Zhang Huan, Poppy Field No. 8, 2010. (© Zhang Huan Studio, Courtesy of Pace Gallery)

NEW YORK - Although I grew up as a Christian, I must confess that when it comes to aesthetics I am more drawn to Alexander McQueen’s skull-embellished clutches than those in Domenico Ghirlandaio’s St. Jerome in His Study or Pieter Claesz’s Vanitas. Even Damien Hirst’s diamond-encrusted skull fails to enchant me. This weekend, however, a visit to Zhang Huan’s Poppy Fields solo exhibition at Pace Gallery did manage to transport me on a psychedelic journey to Tibet.

Drawing on the rich iconography of Tibetan Buddhism, known in China for its penchant for esoteric teachings and symbolism, Zhang Huan turned a colorful Tibetan art motif into a kaleidoscopic abstraction of the human search for freedom from the unending suffering of rebirths and deaths. One of the lynchpins underlying Buddhist philosophy: birth, not death, is the source of human suffering. All sentient beings are subject to endless rebirths. Only true enlightenment can liberate one from the entrapment of reincarnations. In this light, death is not an end-point of life, nor is it a fearful state of non-existence.

In Tibetan Buddhist rituals and religious art, the skull is a ubiquitous iconographic symbol. At the top of a club or a drum, as a part of the libation vessel for Tantric ceremonies, or in the form of a garland, a necklace, or a crown, skulls are talismans against human beings’ helpless attachment to the self and attending sufferings. For a Buddhist, death itself promises no greater suffering than endless rebirth and reincarnation do.

      
Tibetan religious art that has inspired Zhang Huan’s Poppy Fields series in terms of iconography and color schemes.  As depicted therein, smiling skulls adorn the foreheads of some deities.  (© An Li).

Zhang filled his canvases with the smiling skulls of Tibetan Buddhism. At a distance, their vibrant colors suggest a state of hallucination, resulting from the “addictive” sentiments of cravings inescapably experienced by all human beings. Upon closer examination, the flower-like circles become piles of toothy smiling faces, large and small, that seem to be laughing at the human attempt to avoid mortality. Some pictures clearly delineate the contours of individual skulls, while others have a thicker impasto applied where the outlines of the skulls seem to have dissolved.  All in all, these images are not macabre, but are captivating because they draw on our imaginations.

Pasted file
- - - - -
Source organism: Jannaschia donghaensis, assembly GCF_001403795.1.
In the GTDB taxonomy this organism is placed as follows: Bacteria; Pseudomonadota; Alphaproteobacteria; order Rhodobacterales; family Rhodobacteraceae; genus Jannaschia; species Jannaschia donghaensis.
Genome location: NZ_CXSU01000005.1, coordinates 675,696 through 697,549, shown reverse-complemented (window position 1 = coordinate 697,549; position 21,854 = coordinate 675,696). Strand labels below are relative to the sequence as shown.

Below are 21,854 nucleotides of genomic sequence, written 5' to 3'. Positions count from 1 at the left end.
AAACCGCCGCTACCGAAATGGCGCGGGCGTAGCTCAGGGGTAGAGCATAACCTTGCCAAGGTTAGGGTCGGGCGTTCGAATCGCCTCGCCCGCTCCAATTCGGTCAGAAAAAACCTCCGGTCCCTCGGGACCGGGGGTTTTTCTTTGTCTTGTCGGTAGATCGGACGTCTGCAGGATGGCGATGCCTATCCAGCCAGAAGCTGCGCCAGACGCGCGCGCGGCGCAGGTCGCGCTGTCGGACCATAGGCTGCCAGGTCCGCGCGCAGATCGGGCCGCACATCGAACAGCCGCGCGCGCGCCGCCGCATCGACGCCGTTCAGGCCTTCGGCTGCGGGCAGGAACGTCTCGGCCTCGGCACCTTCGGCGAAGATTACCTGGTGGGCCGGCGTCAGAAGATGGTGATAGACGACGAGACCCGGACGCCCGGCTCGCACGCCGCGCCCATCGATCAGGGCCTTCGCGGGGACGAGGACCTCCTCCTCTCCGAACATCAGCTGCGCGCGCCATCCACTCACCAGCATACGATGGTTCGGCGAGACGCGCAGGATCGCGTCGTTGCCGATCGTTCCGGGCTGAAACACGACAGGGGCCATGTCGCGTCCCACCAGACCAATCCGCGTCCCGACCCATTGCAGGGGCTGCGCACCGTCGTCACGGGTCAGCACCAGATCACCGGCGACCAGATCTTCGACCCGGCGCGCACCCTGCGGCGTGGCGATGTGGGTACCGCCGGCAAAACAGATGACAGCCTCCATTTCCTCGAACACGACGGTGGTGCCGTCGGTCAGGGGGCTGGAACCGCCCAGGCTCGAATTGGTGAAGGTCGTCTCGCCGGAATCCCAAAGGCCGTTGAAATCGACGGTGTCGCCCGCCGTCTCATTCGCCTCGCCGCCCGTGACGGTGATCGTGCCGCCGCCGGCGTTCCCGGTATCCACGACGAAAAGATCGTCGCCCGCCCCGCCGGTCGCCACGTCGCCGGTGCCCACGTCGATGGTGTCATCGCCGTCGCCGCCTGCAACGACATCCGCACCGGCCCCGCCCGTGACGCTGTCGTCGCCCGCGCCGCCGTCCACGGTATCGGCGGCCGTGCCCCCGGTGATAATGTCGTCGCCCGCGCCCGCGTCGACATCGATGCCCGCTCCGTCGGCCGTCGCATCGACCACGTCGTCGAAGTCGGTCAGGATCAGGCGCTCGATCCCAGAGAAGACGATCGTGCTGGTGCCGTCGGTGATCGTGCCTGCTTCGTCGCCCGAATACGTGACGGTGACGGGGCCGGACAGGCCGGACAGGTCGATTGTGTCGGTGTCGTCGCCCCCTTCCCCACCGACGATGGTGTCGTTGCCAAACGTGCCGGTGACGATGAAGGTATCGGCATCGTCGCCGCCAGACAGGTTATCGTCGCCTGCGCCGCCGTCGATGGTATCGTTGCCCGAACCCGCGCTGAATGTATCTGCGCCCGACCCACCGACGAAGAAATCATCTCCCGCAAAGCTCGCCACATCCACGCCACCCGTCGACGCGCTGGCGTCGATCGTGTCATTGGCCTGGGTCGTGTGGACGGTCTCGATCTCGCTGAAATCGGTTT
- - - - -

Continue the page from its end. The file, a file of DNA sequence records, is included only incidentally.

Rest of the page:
Tibetan religious art that has inspired Zhang Huan’s Poppy Fields series in terms of iconography and color schemes.  As depicted therein, smiling skulls adorn the foreheads of some deities.  (© An Li).

Zhang’s fascination with the skull dates back to his adolescence. His previous paintings, most notably from the Ash series, as well as sculptures, have made ample allusions to the skull’s power of mystery. But his Poppy Fields paintings are both a continuation of and a departure from his previous efforts. Here, the skulls have become abstract, all-encompassing references. Their happy faces, conjured up by thick, impenetrable layers of paint, have replaced the grim hollowness of previous renditions. Unlike the monochromic color scheme in his other skull-themed works, the pigments of the Poppy Fields paintings are dazzling. While Zhang’s color combinations differ from those in Tibetan art, which are traditionally centered around red, green, blue, yellow and white, they often give rise to a similar explosion of ecstatic hues.


Zhang Huan, Ash Skull No. 25, 2007. (© Zhang Huan Studio, Courtesy of Pace Gallery)

As I wandered through the gallery, I could not help wondering: under what circumstances would one see a mound of skulls?

As the Dalai Lama wrote in My Land and My People, during his meeting with Mao on the final day of his visit to Beijing in 1955, Mao preached, “ . . . But you need to learn this: religion is poison . . .poison. Like a poison it weakens the race. Like a drug it retards the mind of people and society: the opium of the people. Tibet has been poisoned by religion and your people are poisoned and inferior.” Alluding to Karl Marx’s maxim that religion is the opium of the masses, Mao’s cautionary admonition sent a chill through the Dalai Lama’s spine.


Zhang Huan, Poppy Field No. 16, 2013, detail (© Zhang Huan Studio, Courtesy of Pace Gallery)

But Zhang Huan’s Poppy Fields is more than just a reference to a specific historical context. Cushioned in Tibetan Buddhist symbolism, Poppy Fields represents a resistance to an overly politicized interpretation of anything that has to do with Tibet. It invites us to explore a deeper layer of the universal human condition as unfolding through these skulls.


This sub-buried skull made of braided ropes graced one of the courtyards at Zhang Huan’s Shanghai studio when I visited him in January 2011 (Photo by Chiu-Ti Jansen).

Chiu-Ti Jansen is a TV presenter, a publisher and a writer based in New York City with a pulse on China. 

標籤紐約, Galleries, Artist